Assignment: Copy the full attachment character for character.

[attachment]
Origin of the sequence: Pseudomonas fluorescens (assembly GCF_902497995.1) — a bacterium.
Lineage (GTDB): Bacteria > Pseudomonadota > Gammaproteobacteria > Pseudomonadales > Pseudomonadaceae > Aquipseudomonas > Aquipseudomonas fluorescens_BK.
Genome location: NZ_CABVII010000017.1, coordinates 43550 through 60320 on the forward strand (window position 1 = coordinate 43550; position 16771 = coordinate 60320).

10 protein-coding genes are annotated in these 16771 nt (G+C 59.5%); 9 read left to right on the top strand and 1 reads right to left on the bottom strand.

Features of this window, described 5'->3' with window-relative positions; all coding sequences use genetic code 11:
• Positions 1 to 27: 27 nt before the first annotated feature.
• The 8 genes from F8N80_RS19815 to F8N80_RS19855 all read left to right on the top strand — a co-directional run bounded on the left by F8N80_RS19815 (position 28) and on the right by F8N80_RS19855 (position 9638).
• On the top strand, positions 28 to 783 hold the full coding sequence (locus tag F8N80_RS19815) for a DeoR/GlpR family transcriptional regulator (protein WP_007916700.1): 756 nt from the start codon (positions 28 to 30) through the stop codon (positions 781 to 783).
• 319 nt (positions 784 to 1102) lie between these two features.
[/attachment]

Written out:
Origin of the sequence: Pseudomonas fluorescens (assembly GCF_902497995.1) — a bacterium.
Lineage (GTDB): Bacteria > Pseudomonadota > Gammaproteobacteria > Pseudomonadales > Pseudomonadaceae > Aquipseudomonas > Aquipseudomonas fluorescens_BK.
Genome location: NZ_CABVII010000017.1, coordinates 43550 through 60320 on the forward strand (window position 1 = coordinate 43550; position 16771 = coordinate 60320).

10 protein-coding genes are annotated in these 16771 nt (G+C 59.5%); 9 read left to right on the top strand and 1 reads right to left on the bottom strand.

Features of this window, described 5'->3' with window-relative positions; all coding sequences use genetic code 11:
• Positions 1 to 27: 27 nt before the first annotated feature.
• The 8 genes from F8N80_RS19815 to F8N80_RS19855 all read left to right on the top strand — a co-directional run bounded on the left by F8N80_RS19815 (position 28) and on the right by F8N80_RS19855 (position 9638).
• On the top strand, positions 28 to 783 hold the full coding sequence (locus tag F8N80_RS19815) for a DeoR/GlpR family transcriptional regulator (protein WP_007916700.1): 756 nt from the start codon (positions 28 to 30) through the stop codon (positions 781 to 783).
• 319 nt (positions 784 to 1102) lie between these two features.